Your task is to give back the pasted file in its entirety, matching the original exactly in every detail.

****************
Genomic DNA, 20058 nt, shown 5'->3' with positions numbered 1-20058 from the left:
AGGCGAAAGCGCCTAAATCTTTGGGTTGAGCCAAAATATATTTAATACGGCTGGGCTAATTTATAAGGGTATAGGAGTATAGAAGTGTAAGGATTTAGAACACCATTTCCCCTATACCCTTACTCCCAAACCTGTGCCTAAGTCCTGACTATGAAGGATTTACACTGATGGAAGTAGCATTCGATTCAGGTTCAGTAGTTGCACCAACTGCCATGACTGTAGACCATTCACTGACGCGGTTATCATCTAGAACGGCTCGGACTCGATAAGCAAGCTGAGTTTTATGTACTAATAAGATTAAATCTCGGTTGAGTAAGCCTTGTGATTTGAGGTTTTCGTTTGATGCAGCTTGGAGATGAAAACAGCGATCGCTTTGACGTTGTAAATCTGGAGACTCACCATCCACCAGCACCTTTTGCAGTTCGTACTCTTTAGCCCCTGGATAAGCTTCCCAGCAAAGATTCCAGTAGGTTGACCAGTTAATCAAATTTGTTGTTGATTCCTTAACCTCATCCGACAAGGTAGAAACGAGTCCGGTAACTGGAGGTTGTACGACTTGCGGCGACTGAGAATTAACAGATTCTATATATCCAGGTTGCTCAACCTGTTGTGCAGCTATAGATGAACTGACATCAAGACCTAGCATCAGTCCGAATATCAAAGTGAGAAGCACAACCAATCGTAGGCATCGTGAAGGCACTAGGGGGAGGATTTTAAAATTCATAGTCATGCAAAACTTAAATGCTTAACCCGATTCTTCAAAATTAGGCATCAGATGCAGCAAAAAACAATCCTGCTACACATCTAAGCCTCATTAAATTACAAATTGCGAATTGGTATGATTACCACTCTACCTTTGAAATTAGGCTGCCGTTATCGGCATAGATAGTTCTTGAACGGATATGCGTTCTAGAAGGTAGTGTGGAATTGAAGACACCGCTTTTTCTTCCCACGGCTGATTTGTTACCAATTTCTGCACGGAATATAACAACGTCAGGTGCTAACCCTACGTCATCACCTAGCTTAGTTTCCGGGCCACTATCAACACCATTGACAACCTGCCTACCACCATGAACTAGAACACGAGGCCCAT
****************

Genomic DNA, 20058 nt, shown 5'->3' with positions numbered 1-20058 from the left:
AGGCGAAAGCGCCTAAATCTTTGGGTTGAGCCAAAATATATTTAATACGGCTGGGCTAATTTATAAGGGTATAGGAGTATAGAAGTGTAAGGATTTAGAACACCATTTCCCCTATACCCTTACTCCCAAACCTGTGCCTAAGTCCTGACTATGAAGGATTTACACTGATGGAAGTAGCATTCGATTCAGGTTCAGTAGTTGCACCAACTGCCATGACTGTAGACCATTCACTGACGCGGTTATCATCTAGAACGGCTCGGACTCGATAAGCAAGCTGAGTTTTATGTACTAATAAGATTAAATCTCGGTTGAGTAAGCCTTGTGATTTGAGGTTTTCGTTTGATGCAGCTTGGAGATGAAAACAGCGATCGCTTTGACGTTGTAAATCTGGAGACTCACCATCCACCAGCACCTTTTGCAGTTCGTACTCTTTAGCCCCTGGATAAGCTTCCCAGCAAAGATTCCAGTAGGTTGACCAGTTAATCAAATTTGTTGTTGATTCCTTAACCTCATCCGACAAGGTAGAAACGAGTCCGGTAACTGGAGGTTGTACGACTTGCGGCGACTGAGAATTAACAGATTCTATATATCCAGGTTGCTCAACCTGTTGTGCAGCTATAGATGAACTGACATCAAGACCTAGCATCAGTCCGAATATCAAAGTGAGAAGCACAACCAATCGTAGGCATCGTGAAGGCACTAGGGGGAGGATTTTAAAATTCATAGTCATGCAAAACTTAAATGCTTAACCCGATTCTTCAAAATTAGGCATCAGATGCAGCAAAAAACAATCCTGCTACACATCTAAGCCTCATTAAATTACAAATTGCGAATTGGTATGATTACCACTCTACCTTTGAAATTAGGCTGCCGTTATCGGCATAGATAGTTCTTGAACGGATATGCGTTCTAGAAGGTAGTGTGGAATTGAAGACACCGCTTTTTCTTCCCACGGCTGATTTGTTACCAATTTCTGCACGGAATATAACAACGTCAGGTGCTAACCCTACGTCATCACCTAGCTTAGTTTCCGGGCCACTATCAACACCATTGACAACCTGCCTACCACCATGAACTAGAACACGAGGCCCAT